How to troubleshoot a dirty database

This document will take you through how to resolve a ‘dirty database’ error. During an upgrade, the pgsql, codeintel-db, and codeinsights-db databases must be migrated. If the upgrade was interrupted during the migration, this can result in a ‘dirty database’ error.

The error will look something like this:

INFO[02-08|00:40:55] Checked current version
  schema=frontend
  appliedVersions=[1528395834 1528395835 ... 1528395970 1528395971]
  pendingVersions=[1644515056]
  failedVersions=[]
  error: 1 error occurred:
	  * dirty database: schema "frontend" marked the following migrations as failed: 1644515056

The target schema is marked as dirty and no other migration operation is seen running on this schema. The last migration operation over this schema has failed (or, at least, the migrator instance issuing that migration has died). Please contact [email protected] for further assistance.

Resolving this error requires manually attempting to run the migrations that are marked as pending or failed.

Prerequisites

  • This document assumes that you are installing Sourcegraph or were attempting an upgrade when an error occurred.
  • NOTE: If you encountered this error during an upgrade, ensure you followed the proper step upgrade process documented here. If you skipped a minor version during an upgrade, you will need to revert back to the last minor version your instance was on before following the steps in this document.

The following procedure requires that you are able to execute commands from inside the database container. Learn more about shelling into kubernetes, docker-compose, and Sourcegraph single-container instances at these links.

Steps to resolve

1. Identify incomplete migration

First, some background:

When migrations run, the migration_logs table is updated. Before each migration attempt, a new row is inserted indicating the migration version and direction and the start time. Once the migration is complete (or fails), the row is updated with the finished time and message with details about any error that occurred.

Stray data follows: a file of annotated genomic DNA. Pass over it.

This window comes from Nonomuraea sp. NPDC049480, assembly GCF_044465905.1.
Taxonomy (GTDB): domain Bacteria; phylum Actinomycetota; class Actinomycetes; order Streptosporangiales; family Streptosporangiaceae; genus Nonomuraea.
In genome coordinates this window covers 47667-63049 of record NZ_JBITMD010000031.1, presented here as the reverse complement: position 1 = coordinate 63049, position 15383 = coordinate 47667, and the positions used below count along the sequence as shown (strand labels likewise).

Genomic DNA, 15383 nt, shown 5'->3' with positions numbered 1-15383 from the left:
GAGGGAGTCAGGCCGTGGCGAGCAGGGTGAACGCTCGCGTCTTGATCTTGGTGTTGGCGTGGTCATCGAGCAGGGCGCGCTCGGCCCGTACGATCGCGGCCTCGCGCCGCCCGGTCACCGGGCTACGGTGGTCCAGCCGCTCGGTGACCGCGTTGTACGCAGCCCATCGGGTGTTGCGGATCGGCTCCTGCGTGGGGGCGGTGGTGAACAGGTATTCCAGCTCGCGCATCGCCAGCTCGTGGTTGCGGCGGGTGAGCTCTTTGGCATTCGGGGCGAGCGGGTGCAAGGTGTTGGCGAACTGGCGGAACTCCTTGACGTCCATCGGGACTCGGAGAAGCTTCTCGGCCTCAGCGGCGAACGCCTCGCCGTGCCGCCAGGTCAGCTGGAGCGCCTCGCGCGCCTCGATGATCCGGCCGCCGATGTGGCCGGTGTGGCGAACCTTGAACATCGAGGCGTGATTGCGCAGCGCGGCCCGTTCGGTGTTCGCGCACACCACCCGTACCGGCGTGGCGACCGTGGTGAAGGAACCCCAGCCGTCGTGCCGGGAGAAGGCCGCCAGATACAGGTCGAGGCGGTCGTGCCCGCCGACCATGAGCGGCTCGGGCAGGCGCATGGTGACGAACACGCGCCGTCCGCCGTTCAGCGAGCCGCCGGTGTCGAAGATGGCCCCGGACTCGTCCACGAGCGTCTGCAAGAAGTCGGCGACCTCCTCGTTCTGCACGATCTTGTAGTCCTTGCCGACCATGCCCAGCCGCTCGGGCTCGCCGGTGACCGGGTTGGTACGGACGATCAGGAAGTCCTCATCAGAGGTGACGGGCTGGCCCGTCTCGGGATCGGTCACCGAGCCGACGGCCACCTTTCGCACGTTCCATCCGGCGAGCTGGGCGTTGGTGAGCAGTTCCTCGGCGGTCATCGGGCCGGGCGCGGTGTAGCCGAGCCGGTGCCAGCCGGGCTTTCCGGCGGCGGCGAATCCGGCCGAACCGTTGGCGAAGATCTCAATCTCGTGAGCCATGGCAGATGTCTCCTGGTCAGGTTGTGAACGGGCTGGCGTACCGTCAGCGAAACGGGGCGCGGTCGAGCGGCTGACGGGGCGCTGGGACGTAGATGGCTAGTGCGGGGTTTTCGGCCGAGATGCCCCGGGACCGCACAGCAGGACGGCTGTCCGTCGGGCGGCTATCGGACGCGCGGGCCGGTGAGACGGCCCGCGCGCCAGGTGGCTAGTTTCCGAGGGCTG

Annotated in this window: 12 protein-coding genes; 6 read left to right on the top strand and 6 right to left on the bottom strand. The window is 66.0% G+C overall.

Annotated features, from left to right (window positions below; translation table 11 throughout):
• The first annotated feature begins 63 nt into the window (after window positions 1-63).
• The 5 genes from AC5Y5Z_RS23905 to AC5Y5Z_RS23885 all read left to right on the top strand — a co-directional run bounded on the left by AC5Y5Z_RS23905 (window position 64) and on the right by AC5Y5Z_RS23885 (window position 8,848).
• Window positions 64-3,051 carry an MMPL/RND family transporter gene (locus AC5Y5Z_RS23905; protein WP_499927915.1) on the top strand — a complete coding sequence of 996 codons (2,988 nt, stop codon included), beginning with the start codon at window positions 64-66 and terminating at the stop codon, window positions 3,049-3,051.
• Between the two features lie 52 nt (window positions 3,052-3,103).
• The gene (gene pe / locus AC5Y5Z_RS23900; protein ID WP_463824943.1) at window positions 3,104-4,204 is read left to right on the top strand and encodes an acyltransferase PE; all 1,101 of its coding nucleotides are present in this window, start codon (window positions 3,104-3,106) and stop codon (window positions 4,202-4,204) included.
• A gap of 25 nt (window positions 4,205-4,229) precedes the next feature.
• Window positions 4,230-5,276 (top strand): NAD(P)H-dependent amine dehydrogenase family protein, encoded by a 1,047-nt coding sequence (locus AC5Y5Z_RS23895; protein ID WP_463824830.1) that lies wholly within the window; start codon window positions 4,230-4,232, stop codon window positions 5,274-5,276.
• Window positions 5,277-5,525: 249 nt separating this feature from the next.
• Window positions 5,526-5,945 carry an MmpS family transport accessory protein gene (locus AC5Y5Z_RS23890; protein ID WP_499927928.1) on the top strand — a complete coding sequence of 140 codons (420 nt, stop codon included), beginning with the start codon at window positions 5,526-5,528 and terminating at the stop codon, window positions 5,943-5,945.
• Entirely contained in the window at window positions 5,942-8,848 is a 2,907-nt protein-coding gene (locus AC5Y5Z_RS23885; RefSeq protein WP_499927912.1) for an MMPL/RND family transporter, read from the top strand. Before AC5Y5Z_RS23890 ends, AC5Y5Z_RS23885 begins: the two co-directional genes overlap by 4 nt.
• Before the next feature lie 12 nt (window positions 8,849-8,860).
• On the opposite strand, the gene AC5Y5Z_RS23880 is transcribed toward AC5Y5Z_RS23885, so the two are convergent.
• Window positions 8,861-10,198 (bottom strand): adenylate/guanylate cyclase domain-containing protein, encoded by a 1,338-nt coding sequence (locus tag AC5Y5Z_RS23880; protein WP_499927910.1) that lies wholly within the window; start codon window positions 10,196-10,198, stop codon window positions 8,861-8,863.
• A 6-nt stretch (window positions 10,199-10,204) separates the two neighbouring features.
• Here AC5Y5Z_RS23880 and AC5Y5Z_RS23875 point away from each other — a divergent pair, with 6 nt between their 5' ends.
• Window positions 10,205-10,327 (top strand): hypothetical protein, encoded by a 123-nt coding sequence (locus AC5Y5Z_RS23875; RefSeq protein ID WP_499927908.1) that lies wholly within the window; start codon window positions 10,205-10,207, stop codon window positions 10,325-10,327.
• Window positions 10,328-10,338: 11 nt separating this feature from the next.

A failed migration may have explicitly failed due to a SQL/environment error, which allowed the migrator instance to write an error message to the migration_logs table. A failed migration may also be left pending if the migrator instance running that migration has disappeared. To handle this case, the validation mechanism that runs on app startup will wait for running migrators to complete their current work. If we do not detect a migrator instance performing any work, we’ll correctly interpret those migration logs as implicitly failed. The following example does just this (note the values of the pendingVersions and failedVersions log fields).

End background!

In order to identify the migration that needs to be run, note the particular versions called out by the error message in the migrator or one of the application servers on startup.

INFO[02-08|00:40:55] Checked current version
  schema=frontend
  appliedVersions=[1528395834 1528395835 ... 1528395970 1528395971]
  pendingVersions=[1644515056]
  failedVersions=[]
  error: 1 error occurred:
	  * dirty database: schema "frontend" marked the following migrations as failed: 1644515056

The target schema is marked as dirty and no other migration operation is seen running on this schema. The last migration operation over this schema has failed (or, at least, the migrator instance issuing that migration has died). Please contact [email protected] for further assistance.

In this example, we need to re-apply the migration 1644515056 on the frontend schema, which is explicitly called out in the error message. We’ll note this number for use in step 2.